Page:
ANZ economists are predicting "an immediate dip" in tourist numbers in the wake of the Christchurch terrorist attacks, particularly from "traditionally more risk-averse markets in Asia".
"Those tourists still coming are more likely to avoid Christchurch for a time," the economists say in their New Zealand Weekly Focus publication.
They say the impact on tourist arrivals will be smaller than if tourists themselves had been targeted, as in some terrorist attacks overseas.
"...But the impact on tourist numbers will be noticeable nonetheless, and it will likely take at least a year to dissipate."
The economists say there will likely therefore also be a broader impact on business confidence in the services sector and particularly in Christchurch, given concerns that the hospitality sector in particular was already oversupplied.
"...After the toughest decade in [Christchurch's] history, it seems monstrously unfair that the city has now been struck by a new tragedy, this one man-made. Our thoughts are particularly with those who have lost loved ones and also those who no longer feel safe, in Christchurch and around New Zealand."
The economists say in the longer term, we can expect a "diversion of resources nationwide" towards essentially unproductive insurance-type activity: security guards, bag screening, cyber monitoring and the like – "probably not likely to have a meaningful macroeconomic impact, but a regular reminder that we aren’t as immune from the world’s woes as we thought".
The comments come ahead of December quarter GDP figures to be released on Thursday and which are expected to show the economy slowing further.
The ANZ economists say drivers of economic growth have shifted and this has been reflected in a changing economic landscape regionally.
"It’s currently a mixed picture. Auckland and Canterbury are not the engines of growth they once were. Conditions in Wellington are very favourable. Meanwhile, a number of provincial areas, like Northland, Bay of Plenty, Hawke’s Bay, Otago and Southland have been hot spots – boosted by favourable conditions in agricultural segments, strong tourism, buoyant housing markets, and population growth.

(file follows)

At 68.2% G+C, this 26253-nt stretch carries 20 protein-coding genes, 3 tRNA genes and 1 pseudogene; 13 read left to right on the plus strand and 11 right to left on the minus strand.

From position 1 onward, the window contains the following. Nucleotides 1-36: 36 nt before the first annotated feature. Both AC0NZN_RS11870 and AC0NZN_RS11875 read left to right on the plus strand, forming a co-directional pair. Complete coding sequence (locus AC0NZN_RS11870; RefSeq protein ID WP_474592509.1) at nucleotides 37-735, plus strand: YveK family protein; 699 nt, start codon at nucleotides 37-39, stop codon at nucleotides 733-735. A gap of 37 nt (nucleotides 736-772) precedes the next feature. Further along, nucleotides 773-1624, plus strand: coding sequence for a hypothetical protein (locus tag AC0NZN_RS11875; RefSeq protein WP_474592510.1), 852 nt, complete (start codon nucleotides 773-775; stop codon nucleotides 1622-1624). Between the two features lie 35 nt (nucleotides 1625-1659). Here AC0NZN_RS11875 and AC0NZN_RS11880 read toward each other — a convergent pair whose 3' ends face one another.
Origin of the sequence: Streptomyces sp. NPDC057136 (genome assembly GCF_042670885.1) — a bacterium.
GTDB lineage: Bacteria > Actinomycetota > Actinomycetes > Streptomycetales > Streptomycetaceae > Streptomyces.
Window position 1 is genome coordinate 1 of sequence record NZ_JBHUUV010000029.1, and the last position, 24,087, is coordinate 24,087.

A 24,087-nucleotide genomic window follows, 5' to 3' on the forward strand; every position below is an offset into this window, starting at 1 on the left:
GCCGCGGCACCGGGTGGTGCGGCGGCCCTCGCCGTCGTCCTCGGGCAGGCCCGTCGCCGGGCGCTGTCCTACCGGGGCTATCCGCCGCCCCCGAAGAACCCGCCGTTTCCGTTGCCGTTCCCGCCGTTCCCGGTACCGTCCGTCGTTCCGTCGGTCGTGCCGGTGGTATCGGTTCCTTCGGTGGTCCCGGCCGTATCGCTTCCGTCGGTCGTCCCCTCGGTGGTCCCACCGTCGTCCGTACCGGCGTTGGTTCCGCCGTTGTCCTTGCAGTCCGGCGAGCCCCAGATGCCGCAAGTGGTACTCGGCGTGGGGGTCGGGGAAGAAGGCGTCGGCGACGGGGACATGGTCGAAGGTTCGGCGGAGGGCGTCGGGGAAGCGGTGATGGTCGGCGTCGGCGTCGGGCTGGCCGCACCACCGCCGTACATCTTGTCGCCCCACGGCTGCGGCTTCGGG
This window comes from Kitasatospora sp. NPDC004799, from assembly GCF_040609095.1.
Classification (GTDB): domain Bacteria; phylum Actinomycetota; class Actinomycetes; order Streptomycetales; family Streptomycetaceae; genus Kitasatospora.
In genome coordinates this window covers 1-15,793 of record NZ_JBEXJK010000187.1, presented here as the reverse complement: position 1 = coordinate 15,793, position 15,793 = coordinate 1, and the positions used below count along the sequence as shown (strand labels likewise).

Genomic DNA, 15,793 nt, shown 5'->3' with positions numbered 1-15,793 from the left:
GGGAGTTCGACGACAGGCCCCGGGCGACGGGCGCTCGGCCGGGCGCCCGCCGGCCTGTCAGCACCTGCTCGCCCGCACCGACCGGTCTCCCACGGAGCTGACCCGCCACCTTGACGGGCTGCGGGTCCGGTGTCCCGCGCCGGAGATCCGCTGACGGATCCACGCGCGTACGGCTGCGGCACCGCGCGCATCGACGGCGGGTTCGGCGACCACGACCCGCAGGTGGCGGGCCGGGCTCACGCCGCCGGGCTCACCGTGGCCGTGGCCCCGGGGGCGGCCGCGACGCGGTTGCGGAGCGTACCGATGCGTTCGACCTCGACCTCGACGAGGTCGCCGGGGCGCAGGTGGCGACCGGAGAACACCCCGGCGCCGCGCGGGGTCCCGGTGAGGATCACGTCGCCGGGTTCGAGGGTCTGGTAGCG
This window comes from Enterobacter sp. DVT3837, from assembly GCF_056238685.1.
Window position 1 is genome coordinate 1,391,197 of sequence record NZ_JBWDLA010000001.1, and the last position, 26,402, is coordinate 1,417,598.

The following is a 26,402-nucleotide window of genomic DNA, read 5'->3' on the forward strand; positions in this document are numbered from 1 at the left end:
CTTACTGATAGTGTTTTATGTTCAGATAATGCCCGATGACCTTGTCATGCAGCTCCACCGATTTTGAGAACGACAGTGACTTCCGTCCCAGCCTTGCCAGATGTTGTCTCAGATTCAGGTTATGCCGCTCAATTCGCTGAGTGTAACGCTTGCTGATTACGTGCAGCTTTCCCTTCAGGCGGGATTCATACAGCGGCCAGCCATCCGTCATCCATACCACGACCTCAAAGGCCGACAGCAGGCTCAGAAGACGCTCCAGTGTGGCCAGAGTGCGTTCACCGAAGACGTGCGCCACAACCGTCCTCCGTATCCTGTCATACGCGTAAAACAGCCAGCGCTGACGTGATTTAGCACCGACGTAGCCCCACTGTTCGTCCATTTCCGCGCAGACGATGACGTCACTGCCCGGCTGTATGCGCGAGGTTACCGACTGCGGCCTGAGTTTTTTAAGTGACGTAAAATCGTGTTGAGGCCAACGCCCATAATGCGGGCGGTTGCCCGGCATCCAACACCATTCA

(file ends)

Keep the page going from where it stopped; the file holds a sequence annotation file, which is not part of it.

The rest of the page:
"However, challenges such as low confidence in the dairy industry are weighing in some areas. Despite regional divergences and strong performance in some places, businesses across a range of regions are wary about the outlook – and there is a risk that the landscape could shift from here."
The economists say that in Auckland, construction is at a high level, "but the housing market has weakened considerably" after strong outperformance early in this economic cycle.
"Prices have fallen more than 2% over the past year and it is taking the longest median time to sell a house since the 2008/09 recession, at nearly 50 days," they say.
While building in the Auckland region continues apace, the economists say there have also been some reports of softening in demand - while industry challenges are also very apparent in the region, including profitability strains, capacity constraints, lack of available land, and uncertainty.
They note that according to the most recent ANZ Business Outlook survey, firms are the least optimistic about the construction outlook in Auckland than any other region.
"Softening in the Auckland housing market is reported to have had some flow-on effects to household spending, affecting retailers for example, particularly at the top end, or those selling goods related to housing, such as furniture. That said, reports from other industries are quite mixed; services industries, for example, continue to be supported by population growth."
The economist say that "for now" they expect that the economy will continue to grow "around trend", with recent regional trends set to broadly continue.
"However, we are wary about firms’ soft perceptions of the activity outlook, including in regions that have generally been performing well.
"Should buoyant conditions in these bright spots start to falter, the outlook for growth could soften more than we anticipate. We will be watching this picture closely."